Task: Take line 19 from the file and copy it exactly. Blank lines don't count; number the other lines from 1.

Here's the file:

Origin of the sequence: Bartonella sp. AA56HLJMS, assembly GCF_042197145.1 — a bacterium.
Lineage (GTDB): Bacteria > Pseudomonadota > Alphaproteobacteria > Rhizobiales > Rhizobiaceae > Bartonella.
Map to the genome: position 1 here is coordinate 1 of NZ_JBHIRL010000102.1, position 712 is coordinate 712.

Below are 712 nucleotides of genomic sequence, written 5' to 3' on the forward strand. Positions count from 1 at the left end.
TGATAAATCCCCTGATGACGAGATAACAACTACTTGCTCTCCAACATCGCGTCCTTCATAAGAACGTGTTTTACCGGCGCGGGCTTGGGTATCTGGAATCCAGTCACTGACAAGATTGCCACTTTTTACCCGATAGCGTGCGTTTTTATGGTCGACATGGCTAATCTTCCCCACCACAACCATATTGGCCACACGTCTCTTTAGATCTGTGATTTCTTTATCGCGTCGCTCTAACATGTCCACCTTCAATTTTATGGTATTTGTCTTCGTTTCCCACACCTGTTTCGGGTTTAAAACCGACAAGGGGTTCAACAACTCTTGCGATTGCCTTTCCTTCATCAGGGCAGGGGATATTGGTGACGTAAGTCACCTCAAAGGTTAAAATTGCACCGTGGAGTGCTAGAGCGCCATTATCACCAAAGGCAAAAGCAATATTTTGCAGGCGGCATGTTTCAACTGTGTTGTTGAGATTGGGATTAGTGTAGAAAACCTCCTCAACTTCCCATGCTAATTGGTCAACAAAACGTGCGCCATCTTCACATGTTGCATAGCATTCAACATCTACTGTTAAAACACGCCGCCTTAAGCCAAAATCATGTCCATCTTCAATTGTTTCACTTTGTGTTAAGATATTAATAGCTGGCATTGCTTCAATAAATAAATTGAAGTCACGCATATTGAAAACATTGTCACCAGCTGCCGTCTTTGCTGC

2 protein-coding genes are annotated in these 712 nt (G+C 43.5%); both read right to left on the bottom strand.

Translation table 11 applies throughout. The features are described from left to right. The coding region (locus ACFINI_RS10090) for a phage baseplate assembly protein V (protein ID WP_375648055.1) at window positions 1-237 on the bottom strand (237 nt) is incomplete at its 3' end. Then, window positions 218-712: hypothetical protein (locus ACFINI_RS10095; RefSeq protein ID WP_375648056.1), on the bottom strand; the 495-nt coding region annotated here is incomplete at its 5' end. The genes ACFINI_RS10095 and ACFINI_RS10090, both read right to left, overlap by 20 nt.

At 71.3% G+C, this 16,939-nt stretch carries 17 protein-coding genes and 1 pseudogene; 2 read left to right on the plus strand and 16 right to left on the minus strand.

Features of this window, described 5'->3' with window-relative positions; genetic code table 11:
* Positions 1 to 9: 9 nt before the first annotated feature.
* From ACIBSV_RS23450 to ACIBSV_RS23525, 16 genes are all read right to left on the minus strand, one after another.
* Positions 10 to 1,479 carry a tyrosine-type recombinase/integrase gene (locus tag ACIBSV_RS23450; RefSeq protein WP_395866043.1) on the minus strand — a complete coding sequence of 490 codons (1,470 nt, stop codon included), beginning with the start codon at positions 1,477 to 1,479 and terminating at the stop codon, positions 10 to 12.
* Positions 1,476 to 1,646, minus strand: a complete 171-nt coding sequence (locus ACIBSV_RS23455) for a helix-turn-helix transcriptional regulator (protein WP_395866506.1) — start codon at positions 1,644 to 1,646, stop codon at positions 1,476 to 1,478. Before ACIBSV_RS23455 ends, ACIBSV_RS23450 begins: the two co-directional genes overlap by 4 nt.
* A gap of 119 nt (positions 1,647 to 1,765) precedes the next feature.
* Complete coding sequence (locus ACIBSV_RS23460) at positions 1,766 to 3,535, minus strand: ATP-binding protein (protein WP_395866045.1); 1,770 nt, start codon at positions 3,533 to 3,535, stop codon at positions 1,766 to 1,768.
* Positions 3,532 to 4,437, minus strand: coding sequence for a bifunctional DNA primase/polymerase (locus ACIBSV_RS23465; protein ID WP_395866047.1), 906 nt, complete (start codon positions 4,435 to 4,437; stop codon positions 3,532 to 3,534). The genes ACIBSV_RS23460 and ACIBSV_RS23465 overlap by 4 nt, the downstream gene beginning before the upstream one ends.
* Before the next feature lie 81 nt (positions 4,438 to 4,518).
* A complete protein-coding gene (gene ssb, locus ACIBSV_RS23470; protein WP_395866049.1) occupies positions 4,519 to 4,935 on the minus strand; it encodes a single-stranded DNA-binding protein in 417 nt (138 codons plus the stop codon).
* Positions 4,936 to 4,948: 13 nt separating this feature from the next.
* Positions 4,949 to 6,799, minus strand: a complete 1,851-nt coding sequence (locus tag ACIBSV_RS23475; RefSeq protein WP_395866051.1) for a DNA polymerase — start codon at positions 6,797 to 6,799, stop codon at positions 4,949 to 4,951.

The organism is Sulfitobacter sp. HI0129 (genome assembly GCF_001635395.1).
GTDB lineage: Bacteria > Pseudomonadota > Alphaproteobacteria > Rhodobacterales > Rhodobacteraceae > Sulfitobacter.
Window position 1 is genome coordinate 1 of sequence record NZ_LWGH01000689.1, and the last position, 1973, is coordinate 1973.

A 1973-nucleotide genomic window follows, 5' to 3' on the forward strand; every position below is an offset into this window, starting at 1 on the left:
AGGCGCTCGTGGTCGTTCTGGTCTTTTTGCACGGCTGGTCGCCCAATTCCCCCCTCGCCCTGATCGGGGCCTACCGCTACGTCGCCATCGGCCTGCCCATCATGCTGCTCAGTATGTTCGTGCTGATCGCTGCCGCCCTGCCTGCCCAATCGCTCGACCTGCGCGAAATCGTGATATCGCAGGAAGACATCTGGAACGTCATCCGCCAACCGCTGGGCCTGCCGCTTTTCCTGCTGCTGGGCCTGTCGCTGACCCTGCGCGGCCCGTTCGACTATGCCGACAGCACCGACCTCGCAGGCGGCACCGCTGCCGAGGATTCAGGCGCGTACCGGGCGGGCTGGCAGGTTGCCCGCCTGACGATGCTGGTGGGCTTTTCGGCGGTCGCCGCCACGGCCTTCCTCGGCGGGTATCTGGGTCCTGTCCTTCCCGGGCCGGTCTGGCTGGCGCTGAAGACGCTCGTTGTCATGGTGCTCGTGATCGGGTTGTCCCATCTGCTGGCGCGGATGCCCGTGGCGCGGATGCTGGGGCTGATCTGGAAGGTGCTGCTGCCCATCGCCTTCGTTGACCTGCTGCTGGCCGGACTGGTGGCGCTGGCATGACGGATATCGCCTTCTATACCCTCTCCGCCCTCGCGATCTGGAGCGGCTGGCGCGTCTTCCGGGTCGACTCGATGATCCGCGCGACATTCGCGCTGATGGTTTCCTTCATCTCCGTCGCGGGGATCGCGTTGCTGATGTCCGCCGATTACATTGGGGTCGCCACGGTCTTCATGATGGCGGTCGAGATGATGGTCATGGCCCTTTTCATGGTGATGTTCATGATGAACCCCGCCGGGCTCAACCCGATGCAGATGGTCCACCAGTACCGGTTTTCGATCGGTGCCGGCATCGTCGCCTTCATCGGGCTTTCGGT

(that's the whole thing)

* Positions 4,936 to 4,948: 13 nt separating this feature from the next.